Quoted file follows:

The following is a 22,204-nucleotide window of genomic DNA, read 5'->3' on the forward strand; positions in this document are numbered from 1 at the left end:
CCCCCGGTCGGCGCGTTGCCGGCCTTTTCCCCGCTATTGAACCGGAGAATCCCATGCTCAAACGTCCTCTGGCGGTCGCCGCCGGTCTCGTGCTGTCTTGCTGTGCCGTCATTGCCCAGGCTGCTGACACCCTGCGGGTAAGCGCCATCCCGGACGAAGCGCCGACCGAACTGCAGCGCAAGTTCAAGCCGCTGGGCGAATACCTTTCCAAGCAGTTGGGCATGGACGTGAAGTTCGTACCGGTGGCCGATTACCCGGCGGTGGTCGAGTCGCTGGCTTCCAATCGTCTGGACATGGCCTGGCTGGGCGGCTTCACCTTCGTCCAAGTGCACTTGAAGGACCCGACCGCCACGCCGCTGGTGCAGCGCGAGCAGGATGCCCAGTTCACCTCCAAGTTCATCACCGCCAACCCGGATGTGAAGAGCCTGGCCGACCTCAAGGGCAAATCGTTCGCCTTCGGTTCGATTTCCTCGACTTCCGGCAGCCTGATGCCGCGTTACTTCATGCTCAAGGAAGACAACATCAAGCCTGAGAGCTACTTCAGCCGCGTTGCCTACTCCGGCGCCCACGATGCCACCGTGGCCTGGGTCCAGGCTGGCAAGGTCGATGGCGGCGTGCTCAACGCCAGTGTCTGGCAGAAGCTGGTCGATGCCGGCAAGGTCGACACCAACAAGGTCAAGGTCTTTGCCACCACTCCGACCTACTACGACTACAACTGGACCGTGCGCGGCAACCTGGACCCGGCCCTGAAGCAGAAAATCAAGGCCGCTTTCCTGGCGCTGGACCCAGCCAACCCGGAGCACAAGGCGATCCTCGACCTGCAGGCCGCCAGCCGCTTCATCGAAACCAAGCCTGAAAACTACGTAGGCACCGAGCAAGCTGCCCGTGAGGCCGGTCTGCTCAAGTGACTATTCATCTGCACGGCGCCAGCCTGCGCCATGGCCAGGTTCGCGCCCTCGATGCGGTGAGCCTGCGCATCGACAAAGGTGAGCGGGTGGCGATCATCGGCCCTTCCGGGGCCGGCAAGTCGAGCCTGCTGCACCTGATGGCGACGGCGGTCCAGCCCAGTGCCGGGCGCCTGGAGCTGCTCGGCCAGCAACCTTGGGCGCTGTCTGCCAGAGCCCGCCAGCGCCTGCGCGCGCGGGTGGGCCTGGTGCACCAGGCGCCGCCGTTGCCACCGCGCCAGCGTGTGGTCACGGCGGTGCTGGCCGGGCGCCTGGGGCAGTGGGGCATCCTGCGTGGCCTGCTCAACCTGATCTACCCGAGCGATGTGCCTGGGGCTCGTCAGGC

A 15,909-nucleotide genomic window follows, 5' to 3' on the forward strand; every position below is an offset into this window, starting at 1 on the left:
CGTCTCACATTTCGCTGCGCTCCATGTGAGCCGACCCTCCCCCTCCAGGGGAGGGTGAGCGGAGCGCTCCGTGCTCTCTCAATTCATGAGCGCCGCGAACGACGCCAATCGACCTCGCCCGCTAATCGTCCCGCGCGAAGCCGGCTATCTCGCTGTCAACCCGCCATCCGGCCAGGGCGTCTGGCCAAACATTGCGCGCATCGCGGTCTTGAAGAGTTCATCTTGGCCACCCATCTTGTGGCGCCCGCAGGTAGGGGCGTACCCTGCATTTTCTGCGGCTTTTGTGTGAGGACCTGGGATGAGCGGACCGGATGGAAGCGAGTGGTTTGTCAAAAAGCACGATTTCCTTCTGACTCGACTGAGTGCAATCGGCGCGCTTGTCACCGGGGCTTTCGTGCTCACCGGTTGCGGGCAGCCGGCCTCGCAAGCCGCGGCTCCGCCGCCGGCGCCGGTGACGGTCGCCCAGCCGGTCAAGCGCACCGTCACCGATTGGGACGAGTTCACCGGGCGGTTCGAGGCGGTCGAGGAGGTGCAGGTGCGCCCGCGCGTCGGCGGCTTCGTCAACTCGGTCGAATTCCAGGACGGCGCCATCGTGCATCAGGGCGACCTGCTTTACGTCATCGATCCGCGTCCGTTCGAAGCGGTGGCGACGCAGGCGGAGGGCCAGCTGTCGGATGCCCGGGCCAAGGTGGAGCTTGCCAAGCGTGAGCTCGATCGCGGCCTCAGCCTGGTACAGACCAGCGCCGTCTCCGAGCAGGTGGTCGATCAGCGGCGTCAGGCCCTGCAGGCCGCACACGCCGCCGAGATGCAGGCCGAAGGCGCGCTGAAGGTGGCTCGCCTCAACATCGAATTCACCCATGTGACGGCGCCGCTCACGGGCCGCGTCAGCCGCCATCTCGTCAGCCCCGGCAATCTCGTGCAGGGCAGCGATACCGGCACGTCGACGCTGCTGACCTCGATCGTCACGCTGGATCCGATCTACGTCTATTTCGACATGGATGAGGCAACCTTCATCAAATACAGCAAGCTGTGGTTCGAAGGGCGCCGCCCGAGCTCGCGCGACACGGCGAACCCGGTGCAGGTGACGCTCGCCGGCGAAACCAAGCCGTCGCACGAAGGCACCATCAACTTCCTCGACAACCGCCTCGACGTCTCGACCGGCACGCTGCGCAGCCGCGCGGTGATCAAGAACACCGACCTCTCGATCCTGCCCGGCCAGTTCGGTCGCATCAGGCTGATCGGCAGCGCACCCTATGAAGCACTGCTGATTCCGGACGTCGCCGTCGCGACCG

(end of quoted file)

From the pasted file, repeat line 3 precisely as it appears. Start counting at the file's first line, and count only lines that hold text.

A 15,909-nucleotide genomic window follows, 5' to 3' on the forward strand; every position below is an offset into this window, starting at 1 on the left: